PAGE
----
The recent story, “Commissioners Hear Plea from Immigrant Community,” [April 18 post on mountainx.com] constantly using the term “immigrants” as a politically correct substitute for the legal and accurate term “illegal aliens” is an insult to real immigrants and the rich tradition of immigration in America.
At more than 1 million each year, the USA takes in more legal immigrants than any other nation on the planet, a group that includes this proud American’s adopted sister and many close friends. Illegal aliens are people here in violation of our extremely liberal immigration laws that must be enforced if we are to honor the legal immigrants who join the American family lawfully.
Illegally jumping over a rickety border fence or overstaying a visa does not make anyone an “immigrant” ― and it does not make them Americans.
Border patrol agents and ICE agents risk ― and too often lose ― their lives in their noble work to protect us from the crime of illegal immigration. Reading that illegals have the temerity to insist that county commissioners do something to stop immigration enforcement should enrage anyone who believes in the rule of law.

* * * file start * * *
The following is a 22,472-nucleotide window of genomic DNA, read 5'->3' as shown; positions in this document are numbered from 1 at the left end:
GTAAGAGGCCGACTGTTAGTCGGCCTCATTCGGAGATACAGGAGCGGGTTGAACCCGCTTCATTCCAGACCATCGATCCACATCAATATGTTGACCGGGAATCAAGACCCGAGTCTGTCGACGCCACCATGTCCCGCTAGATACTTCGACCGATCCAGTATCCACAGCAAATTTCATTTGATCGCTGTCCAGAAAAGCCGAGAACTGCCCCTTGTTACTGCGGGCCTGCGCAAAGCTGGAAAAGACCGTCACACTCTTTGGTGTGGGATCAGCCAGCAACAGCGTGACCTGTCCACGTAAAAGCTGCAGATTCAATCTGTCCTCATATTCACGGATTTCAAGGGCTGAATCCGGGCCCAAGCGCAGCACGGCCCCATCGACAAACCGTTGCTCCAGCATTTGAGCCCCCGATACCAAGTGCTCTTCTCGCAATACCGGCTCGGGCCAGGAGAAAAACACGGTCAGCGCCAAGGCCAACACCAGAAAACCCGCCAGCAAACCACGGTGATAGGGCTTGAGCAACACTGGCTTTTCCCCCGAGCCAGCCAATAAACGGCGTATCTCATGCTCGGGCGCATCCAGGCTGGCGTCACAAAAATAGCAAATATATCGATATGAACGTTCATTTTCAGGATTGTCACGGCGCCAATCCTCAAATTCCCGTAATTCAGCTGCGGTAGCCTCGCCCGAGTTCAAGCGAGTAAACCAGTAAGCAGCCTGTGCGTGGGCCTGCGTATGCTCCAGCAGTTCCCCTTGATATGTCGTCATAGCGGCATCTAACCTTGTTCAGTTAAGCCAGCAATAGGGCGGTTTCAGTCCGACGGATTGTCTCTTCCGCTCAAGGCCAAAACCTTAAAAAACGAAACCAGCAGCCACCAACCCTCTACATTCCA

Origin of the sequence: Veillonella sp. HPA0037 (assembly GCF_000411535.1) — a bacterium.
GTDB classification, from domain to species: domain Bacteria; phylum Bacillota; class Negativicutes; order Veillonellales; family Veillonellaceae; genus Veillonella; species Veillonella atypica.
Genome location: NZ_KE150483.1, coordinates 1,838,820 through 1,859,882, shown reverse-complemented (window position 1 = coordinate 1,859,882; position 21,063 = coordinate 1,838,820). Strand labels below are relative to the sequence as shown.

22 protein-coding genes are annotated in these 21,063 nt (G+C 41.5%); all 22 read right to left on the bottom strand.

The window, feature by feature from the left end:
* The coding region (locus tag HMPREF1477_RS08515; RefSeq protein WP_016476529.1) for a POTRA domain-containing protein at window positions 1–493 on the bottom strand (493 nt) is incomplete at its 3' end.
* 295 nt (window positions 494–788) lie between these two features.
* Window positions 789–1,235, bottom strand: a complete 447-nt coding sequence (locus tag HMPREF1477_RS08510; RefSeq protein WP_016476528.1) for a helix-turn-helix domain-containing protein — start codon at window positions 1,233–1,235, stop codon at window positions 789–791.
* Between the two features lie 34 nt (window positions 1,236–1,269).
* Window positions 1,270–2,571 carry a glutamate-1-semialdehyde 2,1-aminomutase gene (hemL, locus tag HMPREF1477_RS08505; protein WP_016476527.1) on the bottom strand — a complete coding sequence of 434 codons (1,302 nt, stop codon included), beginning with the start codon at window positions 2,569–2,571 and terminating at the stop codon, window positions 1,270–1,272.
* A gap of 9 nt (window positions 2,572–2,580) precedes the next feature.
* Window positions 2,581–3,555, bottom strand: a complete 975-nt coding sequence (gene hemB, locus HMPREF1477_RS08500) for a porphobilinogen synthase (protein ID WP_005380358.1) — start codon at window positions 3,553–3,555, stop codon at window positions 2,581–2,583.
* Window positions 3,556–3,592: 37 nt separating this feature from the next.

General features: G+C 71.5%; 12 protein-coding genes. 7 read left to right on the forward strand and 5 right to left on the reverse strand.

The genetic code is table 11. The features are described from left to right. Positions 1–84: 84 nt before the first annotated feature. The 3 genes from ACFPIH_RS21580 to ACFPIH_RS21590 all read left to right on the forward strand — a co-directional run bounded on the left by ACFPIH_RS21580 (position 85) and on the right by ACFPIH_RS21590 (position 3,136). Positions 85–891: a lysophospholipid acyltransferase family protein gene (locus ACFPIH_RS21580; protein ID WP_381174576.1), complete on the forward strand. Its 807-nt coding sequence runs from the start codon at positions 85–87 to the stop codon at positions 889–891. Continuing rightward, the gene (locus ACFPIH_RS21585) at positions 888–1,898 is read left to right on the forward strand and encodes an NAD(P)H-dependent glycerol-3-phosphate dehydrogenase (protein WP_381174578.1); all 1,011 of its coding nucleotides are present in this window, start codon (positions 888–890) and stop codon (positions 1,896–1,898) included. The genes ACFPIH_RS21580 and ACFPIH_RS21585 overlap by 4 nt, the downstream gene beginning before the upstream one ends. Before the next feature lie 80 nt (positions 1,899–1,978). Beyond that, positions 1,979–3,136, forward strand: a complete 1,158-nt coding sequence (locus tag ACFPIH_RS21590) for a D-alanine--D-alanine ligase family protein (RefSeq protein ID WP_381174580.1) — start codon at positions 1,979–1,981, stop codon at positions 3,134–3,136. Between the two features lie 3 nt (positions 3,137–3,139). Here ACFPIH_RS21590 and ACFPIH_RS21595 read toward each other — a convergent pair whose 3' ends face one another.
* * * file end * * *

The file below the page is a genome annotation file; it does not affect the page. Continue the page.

If writers and readers are anti-enforcement on immigration, they should have the courage to speak up on their real goals: open borders.
For the mindless libs who will recoil at the thought of supporting law enforcement officers and who will howl the sure-to-come cries of “racism,” we suggest a good first step is to at least enforce our immigration and employment laws as effectively and as enthusiastically as does Mexico, where there is no confusion on the “illegal” part of illegal immigration or apology for enforcement.
For those confused about the difference between immigrants and illegal aliens: Immigrants do not require amnesty.
― D.A. King
Editor’s note: King reports that he is president of the Georgia-based Dustin Inman Society.
So far as Mountain Xpress’ word usage goes, we adhere to the guidance of the Associated Press in this and many other matters of word choice. The AP advises: “Except in direct quotes essential to the story, use illegal only to refer to an action, not a person: illegal immigration, but not illegal immigrant. Acceptable variations include living in or entering a country illegally or without legal permission.
“Do not use the terms alien, an illegal, illegals or undocumented (except when quoting people or government documents that use these terms).”
Beyond the specific terms used to characterize immigrant communities, Xpress in general does not use language that implies a civil or criminal violation of the law to describe individuals or groups who have not been convicted of such a violation.